Visual Neuroscience



Human neural responses elicited to observing the actions of others


KYLIE J.  WHEATON a1, ANDREW  PIPINGAS a1, RICHARD B.  SILBERSTEIN a1 and AINA  PUCE a1c1
a1 Brain Sciences Institute, Swinburne University of Technology, Hawthorn, Victoria, Australia

Abstract

Monkey electrophysiological and human neuroimaging studies indicate the existence of specialized neural systems for the perception and execution of actions. To date, the dynamics of these neural systems in humans have not been well studied. Here, we investigated the spatial and temporal behavior of human neural responses elicited to viewing motion of the face, hand, and body. Scalp event-related potentials (ERPs) were recorded in 20 participants viewing videotaped mouth (opening, closing), hand (closing, opening), and body stepping (forward, backward) movements. ERP peak differences within the movements of each body part were compared using topographical maps of voltage, voltage difference, and Student's t-test at ERP peak latencies. Predominantly temporoparietal negative ERPs occurred to motion of all body parts within 200 ms postmovement onset. Hand closure elicited a significantly greater negativity than opening, particularly in the left hemisphere. Vertex positive ERPs within 300 ms postmovement onset were elicited to hand and body motion. A significantly greater positivity occurred for the body stepping forward relative to stepping backward. The ERP topography was consistent with observed activation foci in human neuroimaging studies. Our data indicate that the neural activity of a system dedicated to the perception of high-level motion stimuli can rapidly differentiate between movements across and within body parts.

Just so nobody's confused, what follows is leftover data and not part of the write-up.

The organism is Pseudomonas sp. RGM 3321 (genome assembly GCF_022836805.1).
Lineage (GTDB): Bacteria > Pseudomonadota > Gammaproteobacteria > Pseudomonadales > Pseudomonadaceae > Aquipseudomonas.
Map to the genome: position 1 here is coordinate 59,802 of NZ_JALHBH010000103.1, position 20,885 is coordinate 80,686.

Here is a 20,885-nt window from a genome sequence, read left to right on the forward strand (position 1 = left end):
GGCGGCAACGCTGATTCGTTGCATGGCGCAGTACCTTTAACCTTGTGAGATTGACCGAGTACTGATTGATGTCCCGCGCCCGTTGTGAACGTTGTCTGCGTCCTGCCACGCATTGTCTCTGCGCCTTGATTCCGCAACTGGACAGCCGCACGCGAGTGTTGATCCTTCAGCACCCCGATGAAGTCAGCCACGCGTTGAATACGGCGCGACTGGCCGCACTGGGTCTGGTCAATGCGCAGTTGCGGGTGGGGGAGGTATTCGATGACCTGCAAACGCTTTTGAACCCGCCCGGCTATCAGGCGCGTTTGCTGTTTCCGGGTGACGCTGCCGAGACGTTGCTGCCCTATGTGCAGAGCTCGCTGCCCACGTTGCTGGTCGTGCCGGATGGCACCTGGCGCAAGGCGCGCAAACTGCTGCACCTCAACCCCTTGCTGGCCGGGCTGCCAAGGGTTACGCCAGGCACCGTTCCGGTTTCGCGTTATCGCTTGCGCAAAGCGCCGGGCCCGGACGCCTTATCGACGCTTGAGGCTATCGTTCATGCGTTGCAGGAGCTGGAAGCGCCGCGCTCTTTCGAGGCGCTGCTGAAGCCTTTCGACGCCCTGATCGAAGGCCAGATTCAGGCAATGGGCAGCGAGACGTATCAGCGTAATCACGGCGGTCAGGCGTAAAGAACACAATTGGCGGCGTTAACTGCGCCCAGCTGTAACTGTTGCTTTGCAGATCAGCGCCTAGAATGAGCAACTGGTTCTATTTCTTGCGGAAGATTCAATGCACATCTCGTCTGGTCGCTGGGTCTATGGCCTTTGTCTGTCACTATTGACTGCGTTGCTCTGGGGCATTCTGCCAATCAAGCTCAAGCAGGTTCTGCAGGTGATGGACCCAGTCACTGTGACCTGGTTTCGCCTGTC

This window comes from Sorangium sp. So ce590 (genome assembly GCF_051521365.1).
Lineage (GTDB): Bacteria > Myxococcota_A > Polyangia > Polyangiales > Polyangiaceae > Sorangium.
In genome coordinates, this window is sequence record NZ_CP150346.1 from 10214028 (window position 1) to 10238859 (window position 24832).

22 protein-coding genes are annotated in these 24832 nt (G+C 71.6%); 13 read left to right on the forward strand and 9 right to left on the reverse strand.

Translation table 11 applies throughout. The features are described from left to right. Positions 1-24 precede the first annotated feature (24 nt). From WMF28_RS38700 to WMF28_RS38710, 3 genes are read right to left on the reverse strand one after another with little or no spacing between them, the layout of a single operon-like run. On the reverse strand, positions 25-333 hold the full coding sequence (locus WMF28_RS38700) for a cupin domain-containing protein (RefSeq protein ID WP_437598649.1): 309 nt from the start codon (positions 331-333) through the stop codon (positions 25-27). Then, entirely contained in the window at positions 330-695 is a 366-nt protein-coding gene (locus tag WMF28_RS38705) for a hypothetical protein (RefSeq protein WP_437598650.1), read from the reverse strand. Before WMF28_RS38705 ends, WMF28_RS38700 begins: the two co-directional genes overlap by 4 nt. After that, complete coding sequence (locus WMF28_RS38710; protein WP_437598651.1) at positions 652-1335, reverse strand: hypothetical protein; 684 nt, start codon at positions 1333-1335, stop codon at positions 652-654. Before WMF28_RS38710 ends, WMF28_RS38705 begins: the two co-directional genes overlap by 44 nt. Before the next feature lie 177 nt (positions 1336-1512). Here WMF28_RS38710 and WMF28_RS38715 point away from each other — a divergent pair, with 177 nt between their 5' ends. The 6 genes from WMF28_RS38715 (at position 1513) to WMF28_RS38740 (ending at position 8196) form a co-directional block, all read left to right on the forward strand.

(Received August 4 2000)
(Accepted January 19 2001)


Key Words: Event-related potentials; Biological motion perception; Body; Mouth; Hand.

Correspondence:
c1 Address correspondence and requests to: Aina Puce, Brain Sciences Institute, Swinburne University of Technology, PO Box 218, Hawthorn Vic 3122, Australia. E-mail: apuce@bsi.swin.edu.au